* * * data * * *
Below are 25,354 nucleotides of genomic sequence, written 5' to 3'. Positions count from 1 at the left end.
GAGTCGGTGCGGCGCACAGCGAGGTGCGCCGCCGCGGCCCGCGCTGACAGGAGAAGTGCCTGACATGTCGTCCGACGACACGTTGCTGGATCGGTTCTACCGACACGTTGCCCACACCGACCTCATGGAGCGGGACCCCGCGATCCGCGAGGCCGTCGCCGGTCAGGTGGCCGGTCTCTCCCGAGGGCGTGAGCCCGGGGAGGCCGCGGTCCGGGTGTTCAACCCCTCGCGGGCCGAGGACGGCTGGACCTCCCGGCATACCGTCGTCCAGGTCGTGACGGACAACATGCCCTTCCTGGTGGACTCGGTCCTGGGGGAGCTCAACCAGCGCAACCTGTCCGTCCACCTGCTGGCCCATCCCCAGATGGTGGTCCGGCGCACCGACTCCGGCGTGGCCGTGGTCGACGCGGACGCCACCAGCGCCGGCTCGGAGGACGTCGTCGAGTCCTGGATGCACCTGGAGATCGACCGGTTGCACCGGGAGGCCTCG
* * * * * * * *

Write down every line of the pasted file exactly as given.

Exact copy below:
Below are 25,354 nucleotides of genomic sequence, written 5' to 3'. Positions count from 1 at the left end.
GAGTCGGTGCGGCGCACAGCGAGGTGCGCCGCCGCGGCCCGCGCTGACAGGAGAAGTGCCTGACATGTCGTCCGACGACACGTTGCTGGATCGGTTCTACCGACACGTTGCCCACACCGACCTCATGGAGCGGGACCCCGCGATCCGCGAGGCCGTCGCCGGTCAGGTGGCCGGTCTCTCCCGAGGGCGTGAGCCCGGGGAGGCCGCGGTCCGGGTGTTCAACCCCTCGCGGGCCGAGGACGGCTGGACCTCCCGGCATACCGTCGTCCAGGTCGTGACGGACAACATGCCCTTCCTGGTGGACTCGGTCCTGGGGGAGCTCAACCAGCGCAACCTGTCCGTCCACCTGCTGGCCCATCCCCAGATGGTGGTCCGGCGCACCGACTCCGGCGTGGCCGTGGTCGACGCGGACGCCACCAGCGCCGGCTCGGAGGACGTCGTCGAGTCCTGGATGCACCTGGAGATCGACCGGTTGCACCGGGAGGCCTCG